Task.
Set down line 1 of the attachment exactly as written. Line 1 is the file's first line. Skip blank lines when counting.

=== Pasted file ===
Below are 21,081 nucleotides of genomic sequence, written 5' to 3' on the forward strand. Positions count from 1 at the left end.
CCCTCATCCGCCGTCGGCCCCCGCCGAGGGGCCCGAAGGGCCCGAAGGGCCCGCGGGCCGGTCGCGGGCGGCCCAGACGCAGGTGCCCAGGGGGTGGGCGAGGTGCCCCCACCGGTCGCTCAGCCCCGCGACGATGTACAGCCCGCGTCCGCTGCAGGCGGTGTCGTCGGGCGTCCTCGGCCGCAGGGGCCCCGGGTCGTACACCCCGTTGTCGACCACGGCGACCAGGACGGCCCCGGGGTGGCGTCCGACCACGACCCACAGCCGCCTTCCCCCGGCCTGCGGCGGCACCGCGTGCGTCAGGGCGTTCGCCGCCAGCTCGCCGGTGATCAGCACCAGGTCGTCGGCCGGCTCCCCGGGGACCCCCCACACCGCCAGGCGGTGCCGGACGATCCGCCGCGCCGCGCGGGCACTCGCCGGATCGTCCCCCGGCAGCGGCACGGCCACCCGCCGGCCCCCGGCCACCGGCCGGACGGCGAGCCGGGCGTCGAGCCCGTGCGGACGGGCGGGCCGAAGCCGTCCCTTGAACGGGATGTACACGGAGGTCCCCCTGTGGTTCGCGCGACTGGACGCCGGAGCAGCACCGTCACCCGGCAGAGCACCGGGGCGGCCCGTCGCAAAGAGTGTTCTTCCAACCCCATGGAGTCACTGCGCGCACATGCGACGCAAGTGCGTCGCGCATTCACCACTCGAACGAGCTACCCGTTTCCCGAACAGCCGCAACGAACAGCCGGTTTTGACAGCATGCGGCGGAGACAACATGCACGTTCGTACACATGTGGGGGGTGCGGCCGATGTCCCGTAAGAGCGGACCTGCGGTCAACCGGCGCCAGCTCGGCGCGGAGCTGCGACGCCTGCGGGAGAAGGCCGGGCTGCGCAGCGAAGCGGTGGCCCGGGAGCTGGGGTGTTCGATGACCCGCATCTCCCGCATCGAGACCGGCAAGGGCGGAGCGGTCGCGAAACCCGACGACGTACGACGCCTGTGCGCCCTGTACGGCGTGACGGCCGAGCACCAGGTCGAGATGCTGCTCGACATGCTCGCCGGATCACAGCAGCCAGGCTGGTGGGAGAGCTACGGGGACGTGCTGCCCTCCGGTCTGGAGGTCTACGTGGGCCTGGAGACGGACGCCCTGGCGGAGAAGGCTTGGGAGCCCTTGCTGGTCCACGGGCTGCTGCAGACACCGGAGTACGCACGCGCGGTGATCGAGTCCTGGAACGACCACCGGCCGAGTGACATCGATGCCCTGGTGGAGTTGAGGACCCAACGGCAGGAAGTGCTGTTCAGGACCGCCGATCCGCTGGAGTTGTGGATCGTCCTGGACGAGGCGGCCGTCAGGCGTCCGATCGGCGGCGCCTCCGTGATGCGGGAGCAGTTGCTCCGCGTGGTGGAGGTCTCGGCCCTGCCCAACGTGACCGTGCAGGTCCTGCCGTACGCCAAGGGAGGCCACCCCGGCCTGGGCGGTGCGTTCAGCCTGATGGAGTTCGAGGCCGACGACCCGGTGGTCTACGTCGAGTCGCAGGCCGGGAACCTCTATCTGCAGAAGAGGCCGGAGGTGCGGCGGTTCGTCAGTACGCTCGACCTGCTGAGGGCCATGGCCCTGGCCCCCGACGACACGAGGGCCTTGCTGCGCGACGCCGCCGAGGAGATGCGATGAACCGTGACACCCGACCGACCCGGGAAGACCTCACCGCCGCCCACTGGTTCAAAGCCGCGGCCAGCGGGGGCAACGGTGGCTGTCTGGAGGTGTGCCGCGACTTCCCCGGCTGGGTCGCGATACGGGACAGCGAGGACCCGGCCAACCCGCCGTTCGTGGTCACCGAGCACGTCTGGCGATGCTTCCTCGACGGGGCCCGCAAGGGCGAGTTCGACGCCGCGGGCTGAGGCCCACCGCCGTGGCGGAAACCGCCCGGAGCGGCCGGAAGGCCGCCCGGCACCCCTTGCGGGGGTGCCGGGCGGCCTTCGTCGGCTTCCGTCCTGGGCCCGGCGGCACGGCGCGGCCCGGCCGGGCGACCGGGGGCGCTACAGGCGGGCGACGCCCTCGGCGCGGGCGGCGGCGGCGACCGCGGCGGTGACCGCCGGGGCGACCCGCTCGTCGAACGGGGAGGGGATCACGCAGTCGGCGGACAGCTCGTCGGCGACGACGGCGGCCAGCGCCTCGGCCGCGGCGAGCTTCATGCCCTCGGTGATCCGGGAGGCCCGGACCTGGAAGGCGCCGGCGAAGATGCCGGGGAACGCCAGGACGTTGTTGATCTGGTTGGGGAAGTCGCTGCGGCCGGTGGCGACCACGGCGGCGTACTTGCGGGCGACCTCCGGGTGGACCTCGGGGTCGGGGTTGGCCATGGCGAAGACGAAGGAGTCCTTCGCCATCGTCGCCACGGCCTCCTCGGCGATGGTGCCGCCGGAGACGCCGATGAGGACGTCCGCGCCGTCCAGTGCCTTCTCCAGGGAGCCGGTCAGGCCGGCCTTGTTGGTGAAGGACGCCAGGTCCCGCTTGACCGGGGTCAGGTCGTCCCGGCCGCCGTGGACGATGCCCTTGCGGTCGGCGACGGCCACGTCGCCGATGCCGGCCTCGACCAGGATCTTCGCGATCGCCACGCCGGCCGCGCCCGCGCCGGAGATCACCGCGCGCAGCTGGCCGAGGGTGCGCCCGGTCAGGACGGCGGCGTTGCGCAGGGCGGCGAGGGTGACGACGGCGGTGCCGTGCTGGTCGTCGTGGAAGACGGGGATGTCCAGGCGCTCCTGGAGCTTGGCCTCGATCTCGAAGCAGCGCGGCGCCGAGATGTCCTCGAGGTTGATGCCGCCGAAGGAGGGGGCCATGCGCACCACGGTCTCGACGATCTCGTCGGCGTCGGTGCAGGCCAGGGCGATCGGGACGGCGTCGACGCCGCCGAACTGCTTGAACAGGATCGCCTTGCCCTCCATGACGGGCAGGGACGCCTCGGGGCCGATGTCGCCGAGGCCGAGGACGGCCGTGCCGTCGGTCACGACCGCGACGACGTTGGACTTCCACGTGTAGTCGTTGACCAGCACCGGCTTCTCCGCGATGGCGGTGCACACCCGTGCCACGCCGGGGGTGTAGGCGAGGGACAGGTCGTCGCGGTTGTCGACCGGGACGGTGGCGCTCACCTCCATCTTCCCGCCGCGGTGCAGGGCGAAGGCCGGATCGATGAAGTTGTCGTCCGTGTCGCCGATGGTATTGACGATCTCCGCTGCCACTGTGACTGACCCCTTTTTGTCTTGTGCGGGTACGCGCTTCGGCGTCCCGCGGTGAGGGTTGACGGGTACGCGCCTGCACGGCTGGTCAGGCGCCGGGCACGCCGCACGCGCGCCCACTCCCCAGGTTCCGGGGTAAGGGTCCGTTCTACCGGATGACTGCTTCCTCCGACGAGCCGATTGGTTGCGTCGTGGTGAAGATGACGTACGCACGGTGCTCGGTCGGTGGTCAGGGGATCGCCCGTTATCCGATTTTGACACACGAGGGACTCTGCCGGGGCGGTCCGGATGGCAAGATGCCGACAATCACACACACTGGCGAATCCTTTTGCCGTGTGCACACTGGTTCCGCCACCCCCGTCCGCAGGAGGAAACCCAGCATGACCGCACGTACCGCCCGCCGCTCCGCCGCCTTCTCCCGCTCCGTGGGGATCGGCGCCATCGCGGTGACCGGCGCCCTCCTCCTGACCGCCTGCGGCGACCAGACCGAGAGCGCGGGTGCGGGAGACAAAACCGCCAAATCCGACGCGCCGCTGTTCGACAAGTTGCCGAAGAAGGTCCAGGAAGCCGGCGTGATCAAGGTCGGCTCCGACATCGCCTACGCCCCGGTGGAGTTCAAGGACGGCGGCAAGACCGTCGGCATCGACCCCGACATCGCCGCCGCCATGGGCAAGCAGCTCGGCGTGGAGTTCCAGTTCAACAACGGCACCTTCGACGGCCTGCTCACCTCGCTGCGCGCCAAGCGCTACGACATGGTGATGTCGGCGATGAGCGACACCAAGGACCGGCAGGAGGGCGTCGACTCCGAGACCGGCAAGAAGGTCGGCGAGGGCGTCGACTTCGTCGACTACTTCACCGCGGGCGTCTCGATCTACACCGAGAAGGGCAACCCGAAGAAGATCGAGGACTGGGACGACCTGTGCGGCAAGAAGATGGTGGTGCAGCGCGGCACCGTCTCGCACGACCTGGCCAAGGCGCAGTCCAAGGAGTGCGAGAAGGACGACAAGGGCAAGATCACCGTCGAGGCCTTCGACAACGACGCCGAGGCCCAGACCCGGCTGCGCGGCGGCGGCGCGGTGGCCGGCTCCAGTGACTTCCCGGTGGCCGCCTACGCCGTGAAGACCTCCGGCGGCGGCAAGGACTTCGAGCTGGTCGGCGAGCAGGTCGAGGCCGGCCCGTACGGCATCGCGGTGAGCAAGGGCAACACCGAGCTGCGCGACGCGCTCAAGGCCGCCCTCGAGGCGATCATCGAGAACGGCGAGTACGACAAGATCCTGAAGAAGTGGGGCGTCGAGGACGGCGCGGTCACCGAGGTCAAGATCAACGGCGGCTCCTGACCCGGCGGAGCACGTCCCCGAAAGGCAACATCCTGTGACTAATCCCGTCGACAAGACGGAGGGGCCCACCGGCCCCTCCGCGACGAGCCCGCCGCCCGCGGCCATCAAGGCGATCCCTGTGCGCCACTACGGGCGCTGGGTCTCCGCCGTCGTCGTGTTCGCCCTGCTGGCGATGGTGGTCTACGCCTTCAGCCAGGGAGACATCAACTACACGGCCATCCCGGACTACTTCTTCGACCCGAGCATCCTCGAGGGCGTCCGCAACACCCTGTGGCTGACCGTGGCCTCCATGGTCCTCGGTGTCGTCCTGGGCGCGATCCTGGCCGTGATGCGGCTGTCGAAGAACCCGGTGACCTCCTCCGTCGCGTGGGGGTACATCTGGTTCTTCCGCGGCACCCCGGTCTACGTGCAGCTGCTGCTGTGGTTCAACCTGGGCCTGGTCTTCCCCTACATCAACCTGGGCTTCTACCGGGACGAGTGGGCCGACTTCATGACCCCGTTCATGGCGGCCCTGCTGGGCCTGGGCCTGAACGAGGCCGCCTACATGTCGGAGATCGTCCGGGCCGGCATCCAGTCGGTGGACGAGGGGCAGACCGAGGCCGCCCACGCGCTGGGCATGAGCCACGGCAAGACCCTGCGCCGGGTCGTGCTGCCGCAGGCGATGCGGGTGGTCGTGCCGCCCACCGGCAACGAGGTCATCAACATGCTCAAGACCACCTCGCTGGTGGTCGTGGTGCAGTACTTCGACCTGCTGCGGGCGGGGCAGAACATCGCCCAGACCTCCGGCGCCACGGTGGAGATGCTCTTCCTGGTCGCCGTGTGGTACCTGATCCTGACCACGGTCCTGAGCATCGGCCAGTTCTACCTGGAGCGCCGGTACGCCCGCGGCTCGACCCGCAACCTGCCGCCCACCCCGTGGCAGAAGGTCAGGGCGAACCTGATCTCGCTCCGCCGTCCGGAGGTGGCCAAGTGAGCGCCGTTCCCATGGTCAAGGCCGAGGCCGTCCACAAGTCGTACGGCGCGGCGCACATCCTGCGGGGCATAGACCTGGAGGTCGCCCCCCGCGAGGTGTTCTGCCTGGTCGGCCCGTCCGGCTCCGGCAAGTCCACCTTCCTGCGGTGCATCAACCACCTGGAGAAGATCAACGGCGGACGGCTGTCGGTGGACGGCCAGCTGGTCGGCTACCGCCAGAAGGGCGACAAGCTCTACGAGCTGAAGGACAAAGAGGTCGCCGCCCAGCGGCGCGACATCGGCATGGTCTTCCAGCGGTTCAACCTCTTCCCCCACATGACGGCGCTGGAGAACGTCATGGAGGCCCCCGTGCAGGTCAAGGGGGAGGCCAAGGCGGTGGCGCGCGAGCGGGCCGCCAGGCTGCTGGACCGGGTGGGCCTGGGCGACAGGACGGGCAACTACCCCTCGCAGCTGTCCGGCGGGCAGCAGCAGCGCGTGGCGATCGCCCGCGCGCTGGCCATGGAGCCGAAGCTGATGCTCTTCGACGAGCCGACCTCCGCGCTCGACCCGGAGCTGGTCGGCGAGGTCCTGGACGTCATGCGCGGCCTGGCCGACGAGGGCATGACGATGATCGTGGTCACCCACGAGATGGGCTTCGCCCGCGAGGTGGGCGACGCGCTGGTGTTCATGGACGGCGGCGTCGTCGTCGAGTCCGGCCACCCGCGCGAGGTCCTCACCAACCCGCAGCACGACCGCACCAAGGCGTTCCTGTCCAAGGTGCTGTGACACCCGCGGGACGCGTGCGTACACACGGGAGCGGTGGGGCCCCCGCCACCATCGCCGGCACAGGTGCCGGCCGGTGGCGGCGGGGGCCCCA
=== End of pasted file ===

Below are 21,081 nucleotides of genomic sequence, written 5' to 3' on the forward strand. Positions count from 1 at the left end.